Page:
A Superatomic Sorbet

IT LOOKS ALMOST LIKE A pit inside a tiny, translucent cherry. In fact, it is a totally new state of matter--something so cold that it could never exist in nature. It popped into existence last month at the Joint Institute for Laboratory Astrophysics (JILA) in Boulder, Colo.

The cherry pit is a cluster of rubidium atoms that merged into a single huge superatom 20 microns across, or a quarter the size of a human hair. It happened when some 2,000 rubidium atoms were subjected to the coldest temperature ever: just billionths of a degree above absolute zero, or -273.15C.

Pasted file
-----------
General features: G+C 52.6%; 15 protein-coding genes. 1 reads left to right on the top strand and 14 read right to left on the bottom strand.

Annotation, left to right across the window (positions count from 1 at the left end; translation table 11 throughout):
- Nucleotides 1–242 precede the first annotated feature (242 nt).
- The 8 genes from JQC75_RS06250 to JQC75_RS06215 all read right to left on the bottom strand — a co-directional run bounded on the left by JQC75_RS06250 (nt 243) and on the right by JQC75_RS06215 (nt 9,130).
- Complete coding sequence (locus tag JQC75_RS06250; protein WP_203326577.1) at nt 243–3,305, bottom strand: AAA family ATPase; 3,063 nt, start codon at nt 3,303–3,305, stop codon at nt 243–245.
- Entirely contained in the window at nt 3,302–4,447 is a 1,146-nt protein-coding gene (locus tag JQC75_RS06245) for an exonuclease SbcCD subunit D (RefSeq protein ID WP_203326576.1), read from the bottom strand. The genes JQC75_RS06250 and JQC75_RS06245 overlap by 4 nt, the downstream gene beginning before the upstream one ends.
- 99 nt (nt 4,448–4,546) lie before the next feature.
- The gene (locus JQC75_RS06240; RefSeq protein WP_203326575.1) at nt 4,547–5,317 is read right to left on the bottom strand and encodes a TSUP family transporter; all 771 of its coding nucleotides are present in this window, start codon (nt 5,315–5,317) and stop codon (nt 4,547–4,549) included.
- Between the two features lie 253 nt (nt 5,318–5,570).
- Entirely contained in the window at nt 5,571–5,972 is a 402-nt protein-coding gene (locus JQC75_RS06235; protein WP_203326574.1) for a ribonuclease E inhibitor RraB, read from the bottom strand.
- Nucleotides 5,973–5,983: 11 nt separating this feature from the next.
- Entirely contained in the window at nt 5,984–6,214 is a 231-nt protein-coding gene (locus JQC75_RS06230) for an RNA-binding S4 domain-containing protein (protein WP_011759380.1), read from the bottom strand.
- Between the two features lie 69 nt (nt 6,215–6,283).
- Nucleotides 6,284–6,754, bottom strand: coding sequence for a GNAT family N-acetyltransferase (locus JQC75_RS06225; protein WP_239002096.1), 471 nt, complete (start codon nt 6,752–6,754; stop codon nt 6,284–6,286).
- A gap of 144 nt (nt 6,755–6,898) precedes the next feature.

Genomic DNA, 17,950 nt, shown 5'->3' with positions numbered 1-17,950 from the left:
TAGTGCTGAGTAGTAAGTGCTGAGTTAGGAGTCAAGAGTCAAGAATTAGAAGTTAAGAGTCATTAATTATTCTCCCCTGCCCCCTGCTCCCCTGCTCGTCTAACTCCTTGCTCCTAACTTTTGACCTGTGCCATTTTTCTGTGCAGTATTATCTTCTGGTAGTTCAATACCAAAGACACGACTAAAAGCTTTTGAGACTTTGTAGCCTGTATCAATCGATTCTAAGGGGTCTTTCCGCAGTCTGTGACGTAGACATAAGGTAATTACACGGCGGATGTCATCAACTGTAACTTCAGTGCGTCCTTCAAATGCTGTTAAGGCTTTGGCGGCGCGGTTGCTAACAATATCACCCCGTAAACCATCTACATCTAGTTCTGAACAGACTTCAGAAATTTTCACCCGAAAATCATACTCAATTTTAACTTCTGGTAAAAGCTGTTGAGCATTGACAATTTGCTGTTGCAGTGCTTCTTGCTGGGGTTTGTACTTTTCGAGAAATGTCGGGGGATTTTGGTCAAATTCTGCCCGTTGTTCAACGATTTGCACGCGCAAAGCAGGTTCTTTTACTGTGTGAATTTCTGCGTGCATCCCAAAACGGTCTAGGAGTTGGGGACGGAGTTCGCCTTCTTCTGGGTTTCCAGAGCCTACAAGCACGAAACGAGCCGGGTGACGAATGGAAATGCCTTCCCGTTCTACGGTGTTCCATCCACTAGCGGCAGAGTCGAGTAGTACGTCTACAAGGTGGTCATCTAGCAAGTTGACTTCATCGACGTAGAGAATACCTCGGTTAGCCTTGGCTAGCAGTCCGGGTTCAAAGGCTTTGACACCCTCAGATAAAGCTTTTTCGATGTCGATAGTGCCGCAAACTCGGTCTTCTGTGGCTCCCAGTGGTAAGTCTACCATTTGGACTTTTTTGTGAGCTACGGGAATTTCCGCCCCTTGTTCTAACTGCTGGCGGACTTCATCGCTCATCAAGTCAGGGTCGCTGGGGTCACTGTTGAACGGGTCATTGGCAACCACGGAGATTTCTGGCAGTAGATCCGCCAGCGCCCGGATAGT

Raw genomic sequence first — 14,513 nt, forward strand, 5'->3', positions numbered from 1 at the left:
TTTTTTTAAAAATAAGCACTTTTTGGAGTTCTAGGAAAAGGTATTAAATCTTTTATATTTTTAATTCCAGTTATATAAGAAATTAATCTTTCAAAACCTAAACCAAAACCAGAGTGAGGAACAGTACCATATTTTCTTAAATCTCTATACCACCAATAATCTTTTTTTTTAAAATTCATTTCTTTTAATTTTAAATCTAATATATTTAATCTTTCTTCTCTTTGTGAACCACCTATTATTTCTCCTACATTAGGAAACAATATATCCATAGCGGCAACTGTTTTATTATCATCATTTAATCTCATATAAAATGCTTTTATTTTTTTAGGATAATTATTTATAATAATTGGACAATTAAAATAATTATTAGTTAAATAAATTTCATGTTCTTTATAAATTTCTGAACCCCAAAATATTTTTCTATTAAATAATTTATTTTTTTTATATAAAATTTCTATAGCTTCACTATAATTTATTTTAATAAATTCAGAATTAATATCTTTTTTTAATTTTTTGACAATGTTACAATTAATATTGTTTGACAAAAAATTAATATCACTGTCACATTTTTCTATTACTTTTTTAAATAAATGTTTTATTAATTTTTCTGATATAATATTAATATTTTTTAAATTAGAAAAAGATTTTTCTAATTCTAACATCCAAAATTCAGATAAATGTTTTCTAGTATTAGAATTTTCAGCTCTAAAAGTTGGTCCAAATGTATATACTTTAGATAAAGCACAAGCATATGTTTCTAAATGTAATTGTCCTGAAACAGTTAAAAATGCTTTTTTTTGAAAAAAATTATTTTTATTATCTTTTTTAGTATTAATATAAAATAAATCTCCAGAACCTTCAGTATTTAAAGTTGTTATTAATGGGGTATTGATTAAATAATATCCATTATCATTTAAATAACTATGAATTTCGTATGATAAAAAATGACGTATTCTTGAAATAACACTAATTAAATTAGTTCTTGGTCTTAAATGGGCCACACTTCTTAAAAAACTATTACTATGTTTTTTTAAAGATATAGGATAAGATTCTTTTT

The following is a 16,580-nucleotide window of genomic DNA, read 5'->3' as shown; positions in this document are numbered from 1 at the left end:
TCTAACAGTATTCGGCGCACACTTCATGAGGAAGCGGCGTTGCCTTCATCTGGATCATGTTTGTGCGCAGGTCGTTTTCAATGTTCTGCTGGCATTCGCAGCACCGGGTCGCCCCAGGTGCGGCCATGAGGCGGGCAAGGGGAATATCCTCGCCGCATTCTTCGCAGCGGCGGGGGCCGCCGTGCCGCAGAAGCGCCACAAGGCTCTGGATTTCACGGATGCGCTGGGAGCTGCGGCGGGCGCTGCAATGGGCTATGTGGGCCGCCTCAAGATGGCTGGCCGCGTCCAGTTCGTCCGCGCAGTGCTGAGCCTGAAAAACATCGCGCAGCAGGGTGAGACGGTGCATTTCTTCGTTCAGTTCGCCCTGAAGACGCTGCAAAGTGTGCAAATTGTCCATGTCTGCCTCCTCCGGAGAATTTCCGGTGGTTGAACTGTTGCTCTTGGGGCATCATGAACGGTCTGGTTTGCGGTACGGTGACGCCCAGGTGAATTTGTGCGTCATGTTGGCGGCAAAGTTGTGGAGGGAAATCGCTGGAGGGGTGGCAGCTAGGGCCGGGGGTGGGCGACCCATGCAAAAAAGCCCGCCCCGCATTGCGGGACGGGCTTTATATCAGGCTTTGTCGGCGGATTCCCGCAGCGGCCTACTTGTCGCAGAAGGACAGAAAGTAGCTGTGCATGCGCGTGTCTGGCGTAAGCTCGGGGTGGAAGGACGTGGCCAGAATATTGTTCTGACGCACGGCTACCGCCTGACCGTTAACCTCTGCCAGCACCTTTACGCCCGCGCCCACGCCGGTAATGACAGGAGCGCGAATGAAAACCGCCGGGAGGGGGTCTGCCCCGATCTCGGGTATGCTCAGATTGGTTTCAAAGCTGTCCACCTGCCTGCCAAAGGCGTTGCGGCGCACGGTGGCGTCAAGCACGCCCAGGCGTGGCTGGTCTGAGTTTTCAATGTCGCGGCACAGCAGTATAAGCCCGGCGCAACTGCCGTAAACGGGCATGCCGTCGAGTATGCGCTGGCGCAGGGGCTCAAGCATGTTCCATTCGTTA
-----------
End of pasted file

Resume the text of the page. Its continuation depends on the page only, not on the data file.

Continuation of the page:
Surrounded by a cloud of still normal matter, the coldest atoms collapsed into the new state, called Bose-Einstein condensate because its existence was predicted by Albert Einstein and Indian physicist Satyendr Nath Bose. This breakthrough is expected to lead to new insights in quantum mechanics, which could prove valuable in semiconductors and superconductivity.

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